Fiber network consolidation has driven up the value of fiber networks for strategic buyers and infrastructure funds, notes rural communications infrastructure financing company CoBank in a new report. As CoBank notes, though, the number of fiber networks available for acquisition has declined, causing the report authors to speculate that investors will turn their attention next to regional cable operators and potentially to rural local exchange carriers (RLECs).
Driving fiber consolidation and fiber network values is Americans’ growing demand for bandwidth, the report notes. The authors cite research from Deloitte that forecasts the need for an estimated $130 billion to $150 billion in fiber infrastructure investment over the next five to seven years. Key demand drivers include broadband competition, rural coverage and wireless densification.
According to CoBank, fiber valuations have increased approximately 30% over the last 12 months, and some buyers have paid multiples above 20 times earnings before interest, taxes, depreciation and amortization (EBITDA).
The authors caution that “there is clearly a disconnect between public (e.g. fiber operator Zayo) and private fiber valuations.” The report attributes this disparity to “volatility in equity markets and waning investor confidence that have resulted in public valuations coming in much lower than private valuations.”
CoBank doesn’t see lower public company valuations negatively impacting those of private companies, however.
“Infrastructure funds have a much longer time horizon, and strategic buyers enjoy synergies that will allow them to pay a higher multiple versus myopically focused public equity investors,” the authors wrote.
Fiber Network Consolidation
The CoBank report references several key fiber network acquisitions by strategic buyers and foreign infrastructure funds, including:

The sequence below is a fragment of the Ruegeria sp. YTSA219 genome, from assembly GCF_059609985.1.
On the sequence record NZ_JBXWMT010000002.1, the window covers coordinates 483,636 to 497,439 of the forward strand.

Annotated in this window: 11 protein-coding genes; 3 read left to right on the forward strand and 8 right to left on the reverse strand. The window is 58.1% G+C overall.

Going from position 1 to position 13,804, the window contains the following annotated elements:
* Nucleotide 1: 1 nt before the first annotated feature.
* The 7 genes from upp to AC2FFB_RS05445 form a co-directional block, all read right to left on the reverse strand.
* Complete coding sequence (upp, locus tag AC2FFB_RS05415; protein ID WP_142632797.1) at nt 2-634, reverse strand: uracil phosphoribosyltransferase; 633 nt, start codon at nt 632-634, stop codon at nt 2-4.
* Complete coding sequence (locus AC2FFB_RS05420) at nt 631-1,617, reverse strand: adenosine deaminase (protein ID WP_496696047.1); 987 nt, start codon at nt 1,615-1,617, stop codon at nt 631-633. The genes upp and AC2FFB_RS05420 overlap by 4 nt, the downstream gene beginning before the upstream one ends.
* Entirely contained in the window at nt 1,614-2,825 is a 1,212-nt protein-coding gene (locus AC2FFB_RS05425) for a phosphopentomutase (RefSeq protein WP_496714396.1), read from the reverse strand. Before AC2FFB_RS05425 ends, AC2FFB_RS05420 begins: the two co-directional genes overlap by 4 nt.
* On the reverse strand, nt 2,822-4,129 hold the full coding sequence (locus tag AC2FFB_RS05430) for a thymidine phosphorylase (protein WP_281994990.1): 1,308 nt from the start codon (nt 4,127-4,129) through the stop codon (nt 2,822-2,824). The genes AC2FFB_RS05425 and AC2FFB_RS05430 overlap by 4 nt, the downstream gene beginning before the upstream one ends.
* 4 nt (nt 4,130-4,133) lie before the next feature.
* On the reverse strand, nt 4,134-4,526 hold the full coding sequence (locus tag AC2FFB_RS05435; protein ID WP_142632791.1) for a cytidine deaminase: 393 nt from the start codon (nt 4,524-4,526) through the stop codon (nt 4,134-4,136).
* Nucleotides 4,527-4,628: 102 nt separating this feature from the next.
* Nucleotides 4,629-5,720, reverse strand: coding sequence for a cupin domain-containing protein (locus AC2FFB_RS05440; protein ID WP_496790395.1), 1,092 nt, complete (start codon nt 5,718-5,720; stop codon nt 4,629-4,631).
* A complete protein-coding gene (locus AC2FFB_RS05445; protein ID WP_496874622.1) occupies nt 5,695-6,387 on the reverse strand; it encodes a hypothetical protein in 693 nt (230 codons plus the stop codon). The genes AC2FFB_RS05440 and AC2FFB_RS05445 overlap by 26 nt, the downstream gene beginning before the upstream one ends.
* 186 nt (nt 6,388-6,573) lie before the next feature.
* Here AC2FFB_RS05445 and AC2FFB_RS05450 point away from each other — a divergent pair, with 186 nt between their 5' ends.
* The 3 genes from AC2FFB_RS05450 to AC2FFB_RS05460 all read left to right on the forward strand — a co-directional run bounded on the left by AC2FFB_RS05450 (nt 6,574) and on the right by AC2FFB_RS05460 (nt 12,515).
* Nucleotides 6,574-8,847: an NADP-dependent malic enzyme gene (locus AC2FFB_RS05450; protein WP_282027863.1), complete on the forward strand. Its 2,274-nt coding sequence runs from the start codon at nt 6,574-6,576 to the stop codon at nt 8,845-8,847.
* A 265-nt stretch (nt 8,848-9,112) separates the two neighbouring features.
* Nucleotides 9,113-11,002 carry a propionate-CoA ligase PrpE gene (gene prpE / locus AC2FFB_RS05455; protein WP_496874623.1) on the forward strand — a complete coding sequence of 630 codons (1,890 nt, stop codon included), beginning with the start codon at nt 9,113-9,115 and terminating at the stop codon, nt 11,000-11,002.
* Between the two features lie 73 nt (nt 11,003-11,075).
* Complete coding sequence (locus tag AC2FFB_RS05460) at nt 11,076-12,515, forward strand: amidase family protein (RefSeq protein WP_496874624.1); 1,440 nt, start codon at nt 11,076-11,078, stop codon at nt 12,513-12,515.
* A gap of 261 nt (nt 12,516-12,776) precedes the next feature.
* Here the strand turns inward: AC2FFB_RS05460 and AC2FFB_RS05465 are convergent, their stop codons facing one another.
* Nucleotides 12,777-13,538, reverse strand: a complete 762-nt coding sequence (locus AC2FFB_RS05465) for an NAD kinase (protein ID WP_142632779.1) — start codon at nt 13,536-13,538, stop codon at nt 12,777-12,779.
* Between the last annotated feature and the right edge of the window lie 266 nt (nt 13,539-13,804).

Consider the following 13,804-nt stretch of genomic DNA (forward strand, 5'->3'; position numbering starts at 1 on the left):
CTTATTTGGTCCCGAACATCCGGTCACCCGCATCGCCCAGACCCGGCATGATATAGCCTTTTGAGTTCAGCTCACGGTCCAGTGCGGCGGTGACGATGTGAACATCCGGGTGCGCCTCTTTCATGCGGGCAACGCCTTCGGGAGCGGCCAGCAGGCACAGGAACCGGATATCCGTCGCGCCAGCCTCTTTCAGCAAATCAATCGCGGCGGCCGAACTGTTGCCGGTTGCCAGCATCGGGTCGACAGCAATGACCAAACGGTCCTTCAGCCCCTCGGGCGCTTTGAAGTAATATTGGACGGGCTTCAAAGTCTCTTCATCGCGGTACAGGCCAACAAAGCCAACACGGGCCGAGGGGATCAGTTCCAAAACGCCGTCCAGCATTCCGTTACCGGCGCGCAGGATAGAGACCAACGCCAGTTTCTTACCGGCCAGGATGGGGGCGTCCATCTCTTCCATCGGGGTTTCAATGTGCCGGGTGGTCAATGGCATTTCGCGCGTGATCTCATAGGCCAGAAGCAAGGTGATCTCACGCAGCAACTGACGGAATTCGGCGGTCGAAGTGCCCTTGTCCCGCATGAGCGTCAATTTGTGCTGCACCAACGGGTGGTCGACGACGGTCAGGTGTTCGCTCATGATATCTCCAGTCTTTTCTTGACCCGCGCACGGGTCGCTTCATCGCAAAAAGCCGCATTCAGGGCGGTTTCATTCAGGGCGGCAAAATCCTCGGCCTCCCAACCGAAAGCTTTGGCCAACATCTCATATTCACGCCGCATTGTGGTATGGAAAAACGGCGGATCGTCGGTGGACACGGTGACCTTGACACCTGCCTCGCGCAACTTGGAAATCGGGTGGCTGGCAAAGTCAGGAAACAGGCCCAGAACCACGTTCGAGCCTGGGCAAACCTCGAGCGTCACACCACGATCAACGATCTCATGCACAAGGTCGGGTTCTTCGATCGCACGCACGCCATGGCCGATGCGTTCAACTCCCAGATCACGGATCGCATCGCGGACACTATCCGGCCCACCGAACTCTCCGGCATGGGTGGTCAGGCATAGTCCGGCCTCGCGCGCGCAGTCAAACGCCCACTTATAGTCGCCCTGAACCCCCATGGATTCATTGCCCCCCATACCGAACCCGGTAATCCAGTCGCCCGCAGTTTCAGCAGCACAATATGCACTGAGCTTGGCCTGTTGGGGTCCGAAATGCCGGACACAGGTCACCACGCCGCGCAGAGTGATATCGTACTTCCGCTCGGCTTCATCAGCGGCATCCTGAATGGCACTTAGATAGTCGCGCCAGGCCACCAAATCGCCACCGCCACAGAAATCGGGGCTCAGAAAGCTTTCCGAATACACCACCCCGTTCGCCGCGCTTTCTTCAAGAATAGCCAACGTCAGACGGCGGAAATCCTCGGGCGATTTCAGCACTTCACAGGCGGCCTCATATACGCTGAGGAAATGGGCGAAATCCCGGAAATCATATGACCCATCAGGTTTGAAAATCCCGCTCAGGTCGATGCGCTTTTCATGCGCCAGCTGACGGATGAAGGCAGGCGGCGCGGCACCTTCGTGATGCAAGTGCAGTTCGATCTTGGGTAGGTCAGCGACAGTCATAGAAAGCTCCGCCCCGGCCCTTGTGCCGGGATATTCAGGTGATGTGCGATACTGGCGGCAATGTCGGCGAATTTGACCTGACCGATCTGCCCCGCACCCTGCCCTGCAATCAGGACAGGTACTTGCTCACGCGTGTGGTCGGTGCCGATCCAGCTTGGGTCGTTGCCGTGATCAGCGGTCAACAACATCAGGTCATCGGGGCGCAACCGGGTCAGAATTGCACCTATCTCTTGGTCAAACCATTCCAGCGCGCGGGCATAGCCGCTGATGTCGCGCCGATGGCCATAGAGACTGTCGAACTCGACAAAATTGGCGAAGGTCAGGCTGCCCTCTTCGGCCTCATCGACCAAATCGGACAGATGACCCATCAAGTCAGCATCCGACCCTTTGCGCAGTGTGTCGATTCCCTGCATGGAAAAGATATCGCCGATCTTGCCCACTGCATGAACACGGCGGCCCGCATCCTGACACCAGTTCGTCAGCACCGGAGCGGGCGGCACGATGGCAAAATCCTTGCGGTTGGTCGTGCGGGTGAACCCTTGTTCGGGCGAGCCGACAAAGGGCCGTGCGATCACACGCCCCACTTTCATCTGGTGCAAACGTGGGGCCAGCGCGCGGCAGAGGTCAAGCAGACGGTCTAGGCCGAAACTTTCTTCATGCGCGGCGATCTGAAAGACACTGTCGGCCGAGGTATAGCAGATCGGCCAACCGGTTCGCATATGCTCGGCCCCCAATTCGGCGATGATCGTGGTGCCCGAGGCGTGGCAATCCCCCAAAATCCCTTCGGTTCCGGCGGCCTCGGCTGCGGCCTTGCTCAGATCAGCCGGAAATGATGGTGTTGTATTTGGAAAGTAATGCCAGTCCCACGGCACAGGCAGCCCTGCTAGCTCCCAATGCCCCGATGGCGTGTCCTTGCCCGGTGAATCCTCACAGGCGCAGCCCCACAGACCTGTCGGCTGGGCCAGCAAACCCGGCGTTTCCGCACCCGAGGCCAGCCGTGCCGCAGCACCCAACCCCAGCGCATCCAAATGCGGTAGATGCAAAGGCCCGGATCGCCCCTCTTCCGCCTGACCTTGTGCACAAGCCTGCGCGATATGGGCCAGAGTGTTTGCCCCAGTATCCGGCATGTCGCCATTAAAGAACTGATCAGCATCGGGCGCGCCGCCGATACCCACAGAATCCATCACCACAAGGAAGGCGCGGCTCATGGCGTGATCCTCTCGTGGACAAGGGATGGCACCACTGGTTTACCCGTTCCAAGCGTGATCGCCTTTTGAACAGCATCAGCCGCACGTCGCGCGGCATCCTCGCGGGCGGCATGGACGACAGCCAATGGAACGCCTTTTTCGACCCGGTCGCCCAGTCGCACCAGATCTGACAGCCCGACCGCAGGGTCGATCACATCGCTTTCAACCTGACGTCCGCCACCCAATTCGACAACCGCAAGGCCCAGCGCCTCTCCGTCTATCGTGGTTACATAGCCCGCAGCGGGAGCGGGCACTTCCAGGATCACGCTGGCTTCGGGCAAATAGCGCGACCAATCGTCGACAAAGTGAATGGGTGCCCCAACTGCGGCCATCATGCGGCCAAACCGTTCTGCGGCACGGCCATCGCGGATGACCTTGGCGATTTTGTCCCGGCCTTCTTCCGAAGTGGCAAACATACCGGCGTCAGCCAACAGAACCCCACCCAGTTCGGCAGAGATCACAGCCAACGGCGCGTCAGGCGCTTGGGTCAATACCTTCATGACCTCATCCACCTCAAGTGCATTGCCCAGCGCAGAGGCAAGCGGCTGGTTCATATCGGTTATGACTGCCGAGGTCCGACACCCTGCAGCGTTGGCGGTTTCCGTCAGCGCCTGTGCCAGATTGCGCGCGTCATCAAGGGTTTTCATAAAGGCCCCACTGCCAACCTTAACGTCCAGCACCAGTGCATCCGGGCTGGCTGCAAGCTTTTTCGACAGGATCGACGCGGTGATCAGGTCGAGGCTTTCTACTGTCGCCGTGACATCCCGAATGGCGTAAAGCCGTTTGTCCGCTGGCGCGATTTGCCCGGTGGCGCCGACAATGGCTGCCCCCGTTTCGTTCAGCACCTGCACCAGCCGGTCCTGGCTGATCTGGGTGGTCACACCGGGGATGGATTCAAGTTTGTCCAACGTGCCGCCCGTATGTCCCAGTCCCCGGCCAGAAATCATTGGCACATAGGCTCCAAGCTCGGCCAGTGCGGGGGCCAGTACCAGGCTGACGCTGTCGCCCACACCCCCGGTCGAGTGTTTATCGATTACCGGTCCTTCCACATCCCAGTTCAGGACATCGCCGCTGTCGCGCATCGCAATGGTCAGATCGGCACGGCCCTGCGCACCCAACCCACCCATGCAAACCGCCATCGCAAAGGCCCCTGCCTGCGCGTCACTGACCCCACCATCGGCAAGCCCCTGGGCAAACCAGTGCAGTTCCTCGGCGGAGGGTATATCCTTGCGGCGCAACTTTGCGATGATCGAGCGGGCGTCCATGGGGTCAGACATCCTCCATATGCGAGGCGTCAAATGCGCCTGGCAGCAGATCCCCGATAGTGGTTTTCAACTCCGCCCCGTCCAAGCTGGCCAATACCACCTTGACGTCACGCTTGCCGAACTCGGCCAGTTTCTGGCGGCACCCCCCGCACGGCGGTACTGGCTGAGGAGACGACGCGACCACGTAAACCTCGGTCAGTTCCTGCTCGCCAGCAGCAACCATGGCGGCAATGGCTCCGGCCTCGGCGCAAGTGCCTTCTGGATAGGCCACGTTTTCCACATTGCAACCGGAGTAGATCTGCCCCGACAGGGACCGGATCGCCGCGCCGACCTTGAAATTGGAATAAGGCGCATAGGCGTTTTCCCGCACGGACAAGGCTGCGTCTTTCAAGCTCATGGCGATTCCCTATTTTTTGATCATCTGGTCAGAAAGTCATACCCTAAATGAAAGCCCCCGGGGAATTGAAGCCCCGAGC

- Macquarie Infrastructure’s plan to purchase Bluebird Network in conjunction with Uniti Group
- European-based EQT purchasing a majority stake in Spirit Communications and EQT’s plan to combine those operations with Lumos
- Antin Infrastructure Partners purchase of FirstLight Fiber
- Crown Castle’s purchase of Lightower, Wilcon Holdings and Fibernet Holdings
With so many deals in the rear-view mirror, CoBank noted that FiberLight, which has 14,000 route miles of fiber, is one of few remaining privately held fiber network operators that has yet to be acquired.
As a result, CoBank argues that strategic buyers and infrastructure funds are likely to begin taking a closer look at those regional cable operators that have been investing in fiber and at “progressive RLECs” that have been investing in fiber to offset their declining regulated revenues.
Although CoBank didn’t point specifically to the category, it would seem that statewide and regional fiber networks owned by RLEC consortia might be a particularly attractive category for such investors.